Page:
May 28, 2013

When we refer to candor, we focus a lot on interpersonal communication. Yet, candor also has great relevance to external communications, including online and social media.

Dave Kerpen, co-founder and CEO of Likeable Media, advises Verizon and a host of other companies on how to leverage social media so that those organizations can become more “transparent, engaged, responsive, likeable.”  I heard Kerpen speak at the recent FORTUNE Leadership Summit in Orlando and he stated that being transparent – fully open and honest about yourself, your company and your mission – is one of those key concepts that help organizations become more likeable online.

Kerpen, author of Likeable Social Media and Likeable Business, shared this story about Verizon and how the company turned a social media mess into a rave review. A customer voiced his displeasure in a post on Facebook:

“Hey VERIZON why won’t you give me my money back!!! …We call you every month and the problem is never fixed… You guys suck!!! And a lawsuit may be in your near future. Have a great day you bunch of crooks!!!!”

Kind of funny to read, right? Unless you are Verizon and then, it’s kind of scary. Facebook, that increasingly influential outlet, has the potential to take one comment and make it national news. But Verizon handled it like an online pro, showing total transparency (candor!!) in their response. First, they listened, being receptive to the customer’s brutally honest comments. Then they apologized and next, they responded promptly. Without actually fixing anything yet, they were already beginning to fix the relationship by simply acknowledging the customer and his frustrations, and offering a sincere apology. Ultimately, they resolved the issue with customer. Here’s the customer’s next Facebook post about Verizon:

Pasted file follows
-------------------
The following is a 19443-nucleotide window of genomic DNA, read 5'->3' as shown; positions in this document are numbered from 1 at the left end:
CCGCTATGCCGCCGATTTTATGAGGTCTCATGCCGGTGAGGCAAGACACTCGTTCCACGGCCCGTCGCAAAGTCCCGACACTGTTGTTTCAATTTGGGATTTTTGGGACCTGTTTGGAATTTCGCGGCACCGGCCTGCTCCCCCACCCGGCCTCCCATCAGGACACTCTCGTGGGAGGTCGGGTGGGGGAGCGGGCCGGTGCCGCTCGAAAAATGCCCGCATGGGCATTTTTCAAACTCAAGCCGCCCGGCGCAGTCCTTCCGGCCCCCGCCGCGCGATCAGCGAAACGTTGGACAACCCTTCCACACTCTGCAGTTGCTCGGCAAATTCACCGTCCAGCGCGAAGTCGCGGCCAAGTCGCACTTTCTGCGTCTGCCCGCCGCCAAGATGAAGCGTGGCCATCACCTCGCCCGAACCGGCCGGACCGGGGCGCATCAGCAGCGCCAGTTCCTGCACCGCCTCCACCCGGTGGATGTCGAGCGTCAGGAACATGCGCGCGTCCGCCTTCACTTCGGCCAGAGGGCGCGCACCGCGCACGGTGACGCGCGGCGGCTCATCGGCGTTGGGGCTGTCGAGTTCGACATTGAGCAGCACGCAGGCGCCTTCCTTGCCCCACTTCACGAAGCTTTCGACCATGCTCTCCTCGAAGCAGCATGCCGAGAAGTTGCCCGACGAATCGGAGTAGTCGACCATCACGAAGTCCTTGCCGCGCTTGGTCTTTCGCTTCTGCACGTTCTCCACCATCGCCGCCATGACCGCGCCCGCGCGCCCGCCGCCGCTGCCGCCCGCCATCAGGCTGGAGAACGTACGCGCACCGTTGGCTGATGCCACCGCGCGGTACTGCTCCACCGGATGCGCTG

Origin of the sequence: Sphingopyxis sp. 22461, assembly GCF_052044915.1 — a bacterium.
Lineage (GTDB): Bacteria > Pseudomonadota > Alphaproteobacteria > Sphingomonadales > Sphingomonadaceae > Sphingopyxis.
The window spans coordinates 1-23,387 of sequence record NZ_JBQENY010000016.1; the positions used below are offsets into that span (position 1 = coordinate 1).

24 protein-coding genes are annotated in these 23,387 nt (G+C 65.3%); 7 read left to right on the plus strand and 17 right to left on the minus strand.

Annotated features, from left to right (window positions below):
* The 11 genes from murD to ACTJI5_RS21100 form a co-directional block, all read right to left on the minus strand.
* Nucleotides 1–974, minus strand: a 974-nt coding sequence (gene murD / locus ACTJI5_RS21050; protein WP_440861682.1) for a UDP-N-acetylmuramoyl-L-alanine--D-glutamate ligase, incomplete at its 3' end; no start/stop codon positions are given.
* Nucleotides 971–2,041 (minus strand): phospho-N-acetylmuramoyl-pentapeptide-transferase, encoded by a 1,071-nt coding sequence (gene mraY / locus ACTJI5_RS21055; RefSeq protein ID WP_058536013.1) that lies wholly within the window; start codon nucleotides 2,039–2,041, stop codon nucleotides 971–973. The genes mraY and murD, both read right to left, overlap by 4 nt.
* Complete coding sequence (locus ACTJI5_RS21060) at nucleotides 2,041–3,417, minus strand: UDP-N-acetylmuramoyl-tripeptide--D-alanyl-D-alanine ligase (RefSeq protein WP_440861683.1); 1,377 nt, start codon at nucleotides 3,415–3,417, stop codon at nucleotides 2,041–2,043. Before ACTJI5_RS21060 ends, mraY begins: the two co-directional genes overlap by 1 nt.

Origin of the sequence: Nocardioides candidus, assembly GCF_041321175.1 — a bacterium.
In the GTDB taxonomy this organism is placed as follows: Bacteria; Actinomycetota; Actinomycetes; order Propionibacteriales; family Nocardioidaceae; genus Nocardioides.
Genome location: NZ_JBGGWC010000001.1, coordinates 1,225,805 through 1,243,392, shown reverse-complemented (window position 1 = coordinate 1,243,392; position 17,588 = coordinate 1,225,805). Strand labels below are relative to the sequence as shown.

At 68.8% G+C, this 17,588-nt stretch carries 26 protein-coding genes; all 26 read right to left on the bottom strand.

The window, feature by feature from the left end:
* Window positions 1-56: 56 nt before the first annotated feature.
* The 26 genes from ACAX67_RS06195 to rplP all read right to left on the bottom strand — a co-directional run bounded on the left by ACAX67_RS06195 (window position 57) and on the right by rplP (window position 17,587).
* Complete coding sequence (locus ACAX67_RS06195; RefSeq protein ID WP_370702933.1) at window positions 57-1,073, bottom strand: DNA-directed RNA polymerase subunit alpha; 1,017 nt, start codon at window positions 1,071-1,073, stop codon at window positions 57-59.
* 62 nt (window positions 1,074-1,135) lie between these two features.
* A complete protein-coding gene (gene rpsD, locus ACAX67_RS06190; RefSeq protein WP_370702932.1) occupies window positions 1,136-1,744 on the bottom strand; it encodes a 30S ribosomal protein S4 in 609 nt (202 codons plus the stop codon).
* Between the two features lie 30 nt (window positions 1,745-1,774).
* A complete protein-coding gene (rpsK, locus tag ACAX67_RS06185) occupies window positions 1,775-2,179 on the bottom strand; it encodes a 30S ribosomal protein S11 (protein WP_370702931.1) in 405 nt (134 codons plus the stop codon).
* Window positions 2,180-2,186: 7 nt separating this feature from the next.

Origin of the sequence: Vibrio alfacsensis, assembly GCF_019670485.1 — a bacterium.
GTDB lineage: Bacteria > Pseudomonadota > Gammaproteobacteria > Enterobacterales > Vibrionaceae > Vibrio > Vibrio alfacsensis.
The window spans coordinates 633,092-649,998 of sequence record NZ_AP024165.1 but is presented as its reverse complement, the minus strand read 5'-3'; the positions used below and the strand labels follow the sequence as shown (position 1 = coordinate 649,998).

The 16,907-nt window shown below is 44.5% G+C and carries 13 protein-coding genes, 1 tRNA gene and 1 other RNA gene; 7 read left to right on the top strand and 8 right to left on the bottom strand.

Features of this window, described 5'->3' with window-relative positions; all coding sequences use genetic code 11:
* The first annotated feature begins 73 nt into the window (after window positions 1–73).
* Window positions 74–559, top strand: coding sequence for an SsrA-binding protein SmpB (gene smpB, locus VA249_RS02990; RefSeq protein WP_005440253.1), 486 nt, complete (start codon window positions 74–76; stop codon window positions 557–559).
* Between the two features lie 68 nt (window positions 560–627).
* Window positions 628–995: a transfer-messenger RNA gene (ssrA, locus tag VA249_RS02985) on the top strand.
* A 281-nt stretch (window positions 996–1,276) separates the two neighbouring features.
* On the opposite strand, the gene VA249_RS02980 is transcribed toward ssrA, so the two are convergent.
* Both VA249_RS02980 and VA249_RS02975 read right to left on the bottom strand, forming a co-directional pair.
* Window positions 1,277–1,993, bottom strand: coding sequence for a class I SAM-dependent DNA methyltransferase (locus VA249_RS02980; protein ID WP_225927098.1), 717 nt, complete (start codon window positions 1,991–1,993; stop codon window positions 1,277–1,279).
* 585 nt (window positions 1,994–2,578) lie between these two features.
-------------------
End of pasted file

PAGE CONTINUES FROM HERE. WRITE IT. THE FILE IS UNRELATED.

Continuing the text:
“Had a Regional Manager call us today and went over the bill [and] corrected our bill. Thank you!! And for the Record. I love the FIOS service and the Extreme internet package makes me jump up and down every time I download anything or play a game. Thank you Verizon FIOS.”

Whew! But this didn’t happen on accident. Kerpen and his firm support Verizon to manage their customer relations in the social media realm to a great outcome.

This teaches me that candor is not reserved solely for in-person or e-mail connections – it builds success when applied to online communications and social media. The candor I encourage in the boardroom is also very applicable to the relationships we are building with our customers via social and traditional media, branding, and public relations. My takeaway is this: candor can and should be everywhere. From your weekly morning meetings to your daily tweets, from your annual shareholders meeting to your Facebook posts, candor is critical.